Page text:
African Grey parrots can’t speak and tell you what they’re thinking through words, so understanding them through body language is the next best thing. After all, body language says a lot about you, and this holds true for animals and birds too. Your African Grey communicating can be telling you a million things through subtle cues, so you have to be observant to not miss these messages. Being watchful of the signs your African Grey communicating leads to better understanding it, helping you develop and strong and trusting relationship that can last a long time.
Picking up the signals they send can enable you to form a solid bond. Being attuned to their needs and wants can help you know when it’s feeling fine or when he’s ill. This is certainly useful when detecting sickness and preventing it from progressing.
Most animals are open books; they don’t really know how to hide what they’re feeling in the way humans do. Once you have learned the usual signs and signals, understanding what your African Grey communicating feeling will come easier with time and practice. You will know when your pet bird is happy, excited, wary, or terrified just by noticing its eyes, stance, and reactions.
When it comes to African Grey communicating, an African Grey’s pupils can contract and expand when it sees something that either excites or threatens it. It depends on the context: If your African Grey’s eyes are pinning while the rest of its body is relaxed, then it probably sees something interesting, such as a new toy. On the other hand, if you observe pinning while the African Grey’s feathers are puffed out, then be careful because it is probably angry or frightened and thus has a tendency to attack through biting.
Pinning in parrots is a normal behavior
better observed in some types than in others. How well you can see the pinning
relies on the color of the bird’s irises and how much they blend with the
Partially Closed Eyes
If you see your African Grey partially close its eyes while you’re petting it or smoothing its feathers, it means that they are content. You should continue your ministrations, perhaps until your parrot falls asleep.
Preening can only be done by a completely relaxed bird who is confident with the knowledge that its environment is safe. To preen, your African Grey communicating would need to bury its head in its feathers or under its wings, which can be a show of vulnerability. In the wild, African Greys only preen when there are no predators nearby. In captivity, they preen when they trust you or everyone in their immediate vicinity.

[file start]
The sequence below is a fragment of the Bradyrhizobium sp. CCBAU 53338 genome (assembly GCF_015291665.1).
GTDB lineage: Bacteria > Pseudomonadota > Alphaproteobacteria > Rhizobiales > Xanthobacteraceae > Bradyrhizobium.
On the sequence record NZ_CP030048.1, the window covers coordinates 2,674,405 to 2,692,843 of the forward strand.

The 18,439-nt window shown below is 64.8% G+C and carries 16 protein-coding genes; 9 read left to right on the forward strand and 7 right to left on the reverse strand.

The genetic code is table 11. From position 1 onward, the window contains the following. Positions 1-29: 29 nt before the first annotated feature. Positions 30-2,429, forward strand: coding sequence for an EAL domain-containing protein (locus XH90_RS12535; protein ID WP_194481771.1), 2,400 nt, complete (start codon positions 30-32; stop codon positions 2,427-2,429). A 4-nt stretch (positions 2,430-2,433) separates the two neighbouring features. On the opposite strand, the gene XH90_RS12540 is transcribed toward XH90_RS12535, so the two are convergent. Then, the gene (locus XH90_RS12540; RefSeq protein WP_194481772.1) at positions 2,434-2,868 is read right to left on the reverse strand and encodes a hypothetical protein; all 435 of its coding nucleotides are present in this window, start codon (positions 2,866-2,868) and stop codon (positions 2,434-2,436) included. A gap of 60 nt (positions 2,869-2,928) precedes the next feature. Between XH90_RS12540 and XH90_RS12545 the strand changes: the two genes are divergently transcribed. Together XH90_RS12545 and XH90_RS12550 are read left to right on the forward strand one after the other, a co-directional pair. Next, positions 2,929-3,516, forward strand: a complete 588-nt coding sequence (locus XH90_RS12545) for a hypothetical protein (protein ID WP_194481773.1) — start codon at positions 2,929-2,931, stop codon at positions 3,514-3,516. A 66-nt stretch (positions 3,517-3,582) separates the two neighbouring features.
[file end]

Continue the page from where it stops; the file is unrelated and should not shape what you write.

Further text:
For preening, birds use the preen gland located just above their tails. This gland produces the oil your African Grey communicating uses to rub on its feathers in order to clean itself. This is important to keep your African Grey’s skin from being dry, which could cause irritation and itchiness. If you have two African Greys, they will spend their time preening each other as a bonding activity.
Usually, an African Grey fluffs up its feathers to release tension, much like how humans stretch their muscles. They typically do it before preening, so that all the dust or particles trapped in their feathers can be shaken loose.
Fluffing up can also be a sign of excitement or greeting, along with stretched-out wings. However, if your African Grey fluffs out its feathers for a prolonged period, then it may be not feeling well. You should contact your avian veterinarian immediately to check if it is a sign of illness that needs to be treated.
HEAD AND BEAK
Bowing and Bobbing
If your African Grey communicating bows and bobs its head, it typically means it’s asking for your attention. Sometimes, African Greys do it to ask for food or water. It can also be a sign of excitement and interest. Be careful, however, and learn to distinguish if the movement is a simple “Give me attention” technique or if it could be a sign of illness.
Lowered Head and Neck Out
If your African Grey adopts this stance, dropping its head towards you, it means it wants to be petted and given attention.
African Greys grind their beaks to show their contentment. They usually do this whenever they are about to fall asleep. This is a good sign since it means your African Grey is relaxed and satisfied.
If your African Grey is yawning, it means it’s either tired or has a piece of food stuck in its esophagus. It’s best to double check to ensure your parrot isn’t choking.
BODY, LEGS, AND FEET
A shaking body usually means your African Grey is feeling scared or threatened. It may be feeling distrustful of its current environment. If this is the case, your African Grey’s eyes will also be dilated and your pet will be breathing heavily as well. Sometimes, however, a quivering body is a sign of illness, in which case you have to consult with an avian veterinary immediately.
If your African Grey is crouched down on its perch with its wings extended, then it’s a sign that it’s about to take off. If it’s leaning forward with its wings shaking, it’s about to launch itself at you, so you better brace yourself.
Remember: the better you communicate and understand your African Grey parrot, the better and stronger your bond will be. Keep a watchful eye out and respond accordingly to what you observe, and you and your African Grey can enjoy a trusting bond for a long time!
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